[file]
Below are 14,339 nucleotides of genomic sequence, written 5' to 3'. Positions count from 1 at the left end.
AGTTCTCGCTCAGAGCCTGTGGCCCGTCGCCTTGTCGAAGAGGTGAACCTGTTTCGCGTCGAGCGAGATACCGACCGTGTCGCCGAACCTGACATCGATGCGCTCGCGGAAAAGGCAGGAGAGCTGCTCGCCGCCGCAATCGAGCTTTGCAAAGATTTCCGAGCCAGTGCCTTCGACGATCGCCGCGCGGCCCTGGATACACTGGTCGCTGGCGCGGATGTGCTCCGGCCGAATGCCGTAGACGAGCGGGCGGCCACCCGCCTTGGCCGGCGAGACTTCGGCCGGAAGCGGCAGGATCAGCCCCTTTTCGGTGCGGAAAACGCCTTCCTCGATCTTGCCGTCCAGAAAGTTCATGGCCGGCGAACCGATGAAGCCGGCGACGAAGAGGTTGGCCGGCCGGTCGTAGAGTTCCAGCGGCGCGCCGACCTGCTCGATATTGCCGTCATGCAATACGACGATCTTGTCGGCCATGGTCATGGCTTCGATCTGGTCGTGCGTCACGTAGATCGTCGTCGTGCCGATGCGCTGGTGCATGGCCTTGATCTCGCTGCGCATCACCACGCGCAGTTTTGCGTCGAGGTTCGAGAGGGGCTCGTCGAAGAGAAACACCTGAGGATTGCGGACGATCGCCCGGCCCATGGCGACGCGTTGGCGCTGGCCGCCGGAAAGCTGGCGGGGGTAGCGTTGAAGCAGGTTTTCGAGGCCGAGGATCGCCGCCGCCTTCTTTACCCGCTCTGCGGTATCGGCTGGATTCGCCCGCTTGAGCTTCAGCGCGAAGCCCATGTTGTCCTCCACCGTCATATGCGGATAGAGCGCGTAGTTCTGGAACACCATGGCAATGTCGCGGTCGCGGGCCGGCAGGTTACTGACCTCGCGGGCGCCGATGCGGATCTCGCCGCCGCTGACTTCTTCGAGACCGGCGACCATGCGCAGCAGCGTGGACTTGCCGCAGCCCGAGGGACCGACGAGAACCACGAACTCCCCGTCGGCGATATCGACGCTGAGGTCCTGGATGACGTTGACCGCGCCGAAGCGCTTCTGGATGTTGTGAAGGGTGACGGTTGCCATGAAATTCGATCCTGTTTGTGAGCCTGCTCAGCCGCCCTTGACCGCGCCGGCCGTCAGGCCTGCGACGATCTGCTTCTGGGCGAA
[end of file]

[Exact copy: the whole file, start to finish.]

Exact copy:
Below are 14,339 nucleotides of genomic sequence, written 5' to 3'. Positions count from 1 at the left end.
AGTTCTCGCTCAGAGCCTGTGGCCCGTCGCCTTGTCGAAGAGGTGAACCTGTTTCGCGTCGAGCGAGATACCGACCGTGTCGCCGAACCTGACATCGATGCGCTCGCGGAAAAGGCAGGAGAGCTGCTCGCCGCCGCAATCGAGCTTTGCAAAGATTTCCGAGCCAGTGCCTTCGACGATCGCCGCGCGGCCCTGGATACACTGGTCGCTGGCGCGGATGTGCTCCGGCCGAATGCCGTAGACGAGCGGGCGGCCACCCGCCTTGGCCGGCGAGACTTCGGCCGGAAGCGGCAGGATCAGCCCCTTTTCGGTGCGGAAAACGCCTTCCTCGATCTTGCCGTCCAGAAAGTTCATGGCCGGCGAACCGATGAAGCCGGCGACGAAGAGGTTGGCCGGCCGGTCGTAGAGTTCCAGCGGCGCGCCGACCTGCTCGATATTGCCGTCATGCAATACGACGATCTTGTCGGCCATGGTCATGGCTTCGATCTGGTCGTGCGTCACGTAGATCGTCGTCGTGCCGATGCGCTGGTGCATGGCCTTGATCTCGCTGCGCATCACCACGCGCAGTTTTGCGTCGAGGTTCGAGAGGGGCTCGTCGAAGAGAAACACCTGAGGATTGCGGACGATCGCCCGGCCCATGGCGACGCGTTGGCGCTGGCCGCCGGAAAGCTGGCGGGGGTAGCGTTGAAGCAGGTTTTCGAGGCCGAGGATCGCCGCCGCCTTCTTTACCCGCTCTGCGGTATCGGCTGGATTCGCCCGCTTGAGCTTCAGCGCGAAGCCCATGTTGTCCTCCACCGTCATATGCGGATAGAGCGCGTAGTTCTGGAACACCATGGCAATGTCGCGGTCGCGGGCCGGCAGGTTACTGACCTCGCGGGCGCCGATGCGGATCTCGCCGCCGCTGACTTCTTCGAGACCGGCGACCATGCGCAGCAGCGTGGACTTGCCGCAGCCCGAGGGACCGACGAGAACCACGAACTCCCCGTCGGCGATATCGACGCTGAGGTCCTGGATGACGTTGACCGCGCCGAAGCGCTTCTGGATGTTGTGAAGGGTGACGGTTGCCATGAAATTCGATCCTGTTTGTGAGCCTGCTCAGCCGCCCTTGACCGCGCCGGCCGTCAGGCCTGCGACGATCTGCTTCTGGGCGAA